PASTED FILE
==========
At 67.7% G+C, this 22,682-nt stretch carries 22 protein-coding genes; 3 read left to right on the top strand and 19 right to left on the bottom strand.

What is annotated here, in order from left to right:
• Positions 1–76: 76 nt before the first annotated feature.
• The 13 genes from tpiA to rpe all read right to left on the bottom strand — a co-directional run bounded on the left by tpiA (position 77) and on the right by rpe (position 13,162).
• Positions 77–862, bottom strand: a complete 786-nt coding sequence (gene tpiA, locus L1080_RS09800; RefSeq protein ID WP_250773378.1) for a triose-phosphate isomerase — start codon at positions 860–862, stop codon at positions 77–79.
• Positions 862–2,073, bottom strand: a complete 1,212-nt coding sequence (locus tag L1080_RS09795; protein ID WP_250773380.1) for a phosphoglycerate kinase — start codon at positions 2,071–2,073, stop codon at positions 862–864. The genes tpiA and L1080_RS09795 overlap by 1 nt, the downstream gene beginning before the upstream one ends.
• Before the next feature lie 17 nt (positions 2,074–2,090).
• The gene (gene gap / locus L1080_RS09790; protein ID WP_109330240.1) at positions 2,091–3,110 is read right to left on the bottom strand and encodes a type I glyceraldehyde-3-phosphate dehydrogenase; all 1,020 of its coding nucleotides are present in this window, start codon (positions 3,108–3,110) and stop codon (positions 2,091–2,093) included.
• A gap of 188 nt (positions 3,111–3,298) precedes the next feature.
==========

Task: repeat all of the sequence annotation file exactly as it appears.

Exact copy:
At 67.7% G+C, this 22,682-nt stretch carries 22 protein-coding genes; 3 read left to right on the top strand and 19 right to left on the bottom strand.

What is annotated here, in order from left to right:
• Positions 1–76: 76 nt before the first annotated feature.
• The 13 genes from tpiA to rpe all read right to left on the bottom strand — a co-directional run bounded on the left by tpiA (position 77) and on the right by rpe (position 13,162).
• Positions 77–862, bottom strand: a complete 786-nt coding sequence (gene tpiA, locus L1080_RS09800; RefSeq protein ID WP_250773378.1) for a triose-phosphate isomerase — start codon at positions 860–862, stop codon at positions 77–79.
• Positions 862–2,073, bottom strand: a complete 1,212-nt coding sequence (locus tag L1080_RS09795; protein ID WP_250773380.1) for a phosphoglycerate kinase — start codon at positions 2,071–2,073, stop codon at positions 862–864. The genes tpiA and L1080_RS09795 overlap by 1 nt, the downstream gene beginning before the upstream one ends.
• Before the next feature lie 17 nt (positions 2,074–2,090).
• The gene (gene gap / locus L1080_RS09790; protein ID WP_109330240.1) at positions 2,091–3,110 is read right to left on the bottom strand and encodes a type I glyceraldehyde-3-phosphate dehydrogenase; all 1,020 of its coding nucleotides are present in this window, start codon (positions 3,108–3,110) and stop codon (positions 2,091–2,093) included.
• A gap of 188 nt (positions 3,111–3,298) precedes the next feature.